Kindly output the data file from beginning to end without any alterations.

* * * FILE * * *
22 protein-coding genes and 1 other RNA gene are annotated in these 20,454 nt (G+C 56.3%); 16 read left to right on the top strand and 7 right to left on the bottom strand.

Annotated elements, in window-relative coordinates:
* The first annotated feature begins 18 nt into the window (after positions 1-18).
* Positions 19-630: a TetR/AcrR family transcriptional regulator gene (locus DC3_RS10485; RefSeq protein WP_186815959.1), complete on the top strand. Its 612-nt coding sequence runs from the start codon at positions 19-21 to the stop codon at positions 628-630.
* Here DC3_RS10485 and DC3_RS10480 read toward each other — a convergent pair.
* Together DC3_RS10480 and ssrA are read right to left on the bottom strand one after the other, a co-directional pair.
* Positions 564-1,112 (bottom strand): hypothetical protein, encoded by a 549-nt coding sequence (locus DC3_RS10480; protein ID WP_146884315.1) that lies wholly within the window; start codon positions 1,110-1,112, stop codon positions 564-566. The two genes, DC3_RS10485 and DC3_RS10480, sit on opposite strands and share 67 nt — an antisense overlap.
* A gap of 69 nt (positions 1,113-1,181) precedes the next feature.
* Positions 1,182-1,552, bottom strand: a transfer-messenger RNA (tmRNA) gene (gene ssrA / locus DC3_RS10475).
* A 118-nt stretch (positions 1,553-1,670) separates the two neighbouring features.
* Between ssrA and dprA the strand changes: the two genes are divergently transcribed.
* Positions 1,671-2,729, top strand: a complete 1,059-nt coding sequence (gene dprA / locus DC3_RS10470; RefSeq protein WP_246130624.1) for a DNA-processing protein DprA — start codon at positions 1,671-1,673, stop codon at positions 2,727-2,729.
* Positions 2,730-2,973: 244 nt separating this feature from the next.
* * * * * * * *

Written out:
22 protein-coding genes and 1 other RNA gene are annotated in these 20,454 nt (G+C 56.3%); 16 read left to right on the top strand and 7 right to left on the bottom strand.

Annotated elements, in window-relative coordinates:
* The first annotated feature begins 18 nt into the window (after positions 1-18).
* Positions 19-630: a TetR/AcrR family transcriptional regulator gene (locus DC3_RS10485; RefSeq protein WP_186815959.1), complete on the top strand. Its 612-nt coding sequence runs from the start codon at positions 19-21 to the stop codon at positions 628-630.
* Here DC3_RS10485 and DC3_RS10480 read toward each other — a convergent pair.
* Together DC3_RS10480 and ssrA are read right to left on the bottom strand one after the other, a co-directional pair.
* Positions 564-1,112 (bottom strand): hypothetical protein, encoded by a 549-nt coding sequence (locus DC3_RS10480; protein ID WP_146884315.1) that lies wholly within the window; start codon positions 1,110-1,112, stop codon positions 564-566. The two genes, DC3_RS10485 and DC3_RS10480, sit on opposite strands and share 67 nt — an antisense overlap.
* A gap of 69 nt (positions 1,113-1,181) precedes the next feature.
* Positions 1,182-1,552, bottom strand: a transfer-messenger RNA (tmRNA) gene (gene ssrA / locus DC3_RS10475).
* A 118-nt stretch (positions 1,553-1,670) separates the two neighbouring features.
* Between ssrA and dprA the strand changes: the two genes are divergently transcribed.
* Positions 1,671-2,729, top strand: a complete 1,059-nt coding sequence (gene dprA / locus DC3_RS10470; RefSeq protein WP_246130624.1) for a DNA-processing protein DprA — start codon at positions 1,671-1,673, stop codon at positions 2,727-2,729.
* Positions 2,730-2,973: 244 nt separating this feature from the next.